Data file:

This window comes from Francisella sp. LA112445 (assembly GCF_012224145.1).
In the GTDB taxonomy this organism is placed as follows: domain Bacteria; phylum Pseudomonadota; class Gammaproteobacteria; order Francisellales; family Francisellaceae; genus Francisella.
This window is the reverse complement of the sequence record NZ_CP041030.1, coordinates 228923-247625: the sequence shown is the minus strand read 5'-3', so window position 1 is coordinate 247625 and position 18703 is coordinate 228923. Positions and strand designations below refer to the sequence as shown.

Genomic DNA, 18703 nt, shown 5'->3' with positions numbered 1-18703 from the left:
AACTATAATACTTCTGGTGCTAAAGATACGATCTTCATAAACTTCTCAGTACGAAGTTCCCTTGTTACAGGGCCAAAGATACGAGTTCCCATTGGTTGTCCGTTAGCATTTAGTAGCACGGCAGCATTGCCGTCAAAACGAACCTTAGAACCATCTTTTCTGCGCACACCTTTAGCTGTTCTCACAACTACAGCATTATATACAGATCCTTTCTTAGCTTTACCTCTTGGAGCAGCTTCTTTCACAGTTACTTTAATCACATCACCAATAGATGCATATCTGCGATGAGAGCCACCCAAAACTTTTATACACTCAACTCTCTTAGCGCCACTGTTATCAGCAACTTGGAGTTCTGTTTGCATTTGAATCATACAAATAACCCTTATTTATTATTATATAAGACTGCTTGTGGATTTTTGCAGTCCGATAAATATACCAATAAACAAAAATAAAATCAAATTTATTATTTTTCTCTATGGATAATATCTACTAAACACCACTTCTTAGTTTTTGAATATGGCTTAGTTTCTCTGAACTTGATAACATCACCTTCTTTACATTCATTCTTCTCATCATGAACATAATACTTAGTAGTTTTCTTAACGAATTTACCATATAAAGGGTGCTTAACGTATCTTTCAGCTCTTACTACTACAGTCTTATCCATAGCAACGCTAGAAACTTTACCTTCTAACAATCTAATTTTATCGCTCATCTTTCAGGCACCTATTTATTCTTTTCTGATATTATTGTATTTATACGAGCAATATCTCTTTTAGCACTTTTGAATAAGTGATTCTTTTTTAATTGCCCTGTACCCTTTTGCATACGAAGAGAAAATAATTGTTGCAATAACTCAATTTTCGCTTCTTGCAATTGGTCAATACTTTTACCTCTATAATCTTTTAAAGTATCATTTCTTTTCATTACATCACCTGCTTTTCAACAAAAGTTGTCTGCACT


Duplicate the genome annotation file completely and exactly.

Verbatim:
This window comes from Francisella sp. LA112445 (assembly GCF_012224145.1).
In the GTDB taxonomy this organism is placed as follows: domain Bacteria; phylum Pseudomonadota; class Gammaproteobacteria; order Francisellales; family Francisellaceae; genus Francisella.
This window is the reverse complement of the sequence record NZ_CP041030.1, coordinates 228923-247625: the sequence shown is the minus strand read 5'-3', so window position 1 is coordinate 247625 and position 18703 is coordinate 228923. Positions and strand designations below refer to the sequence as shown.

Genomic DNA, 18703 nt, shown 5'->3' with positions numbered 1-18703 from the left:
AACTATAATACTTCTGGTGCTAAAGATACGATCTTCATAAACTTCTCAGTACGAAGTTCCCTTGTTACAGGGCCAAAGATACGAGTTCCCATTGGTTGTCCGTTAGCATTTAGTAGCACGGCAGCATTGCCGTCAAAACGAACCTTAGAACCATCTTTTCTGCGCACACCTTTAGCTGTTCTCACAACTACAGCATTATATACAGATCCTTTCTTAGCTTTACCTCTTGGAGCAGCTTCTTTCACAGTTACTTTAATCACATCACCAATAGATGCATATCTGCGATGAGAGCCACCCAAAACTTTTATACACTCAACTCTCTTAGCGCCACTGTTATCAGCAACTTGGAGTTCTGTTTGCATTTGAATCATACAAATAACCCTTATTTATTATTATATAAGACTGCTTGTGGATTTTTGCAGTCCGATAAATATACCAATAAACAAAAATAAAATCAAATTTATTATTTTTCTCTATGGATAATATCTACTAAACACCACTTCTTAGTTTTTGAATATGGCTTAGTTTCTCTGAACTTGATAACATCACCTTCTTTACATTCATTCTTCTCATCATGAACATAATACTTAGTAGTTTTCTTAACGAATTTACCATATAAAGGGTGCTTAACGTATCTTTCAGCTCTTACTACTACAGTCTTATCCATAGCAACGCTAGAAACTTTACCTTCTAACAATCTAATTTTATCGCTCATCTTTCAGGCACCTATTTATTCTTTTCTGATATTATTGTATTTATACGAGCAATATCTCTTTTAGCACTTTTGAATAAGTGATTCTTTTTTAATTGCCCTGTACCCTTTTGCATACGAAGAGAAAATAATTGTTGCAATAACTCAATTTTCGCTTCTTGCAATTGGTCAATACTTTTACCTCTATAATCTTTTAAAGTATCATTTCTTTTCATTACATCACCTGCTTTTCAACAAAAGTTGTCTGCACT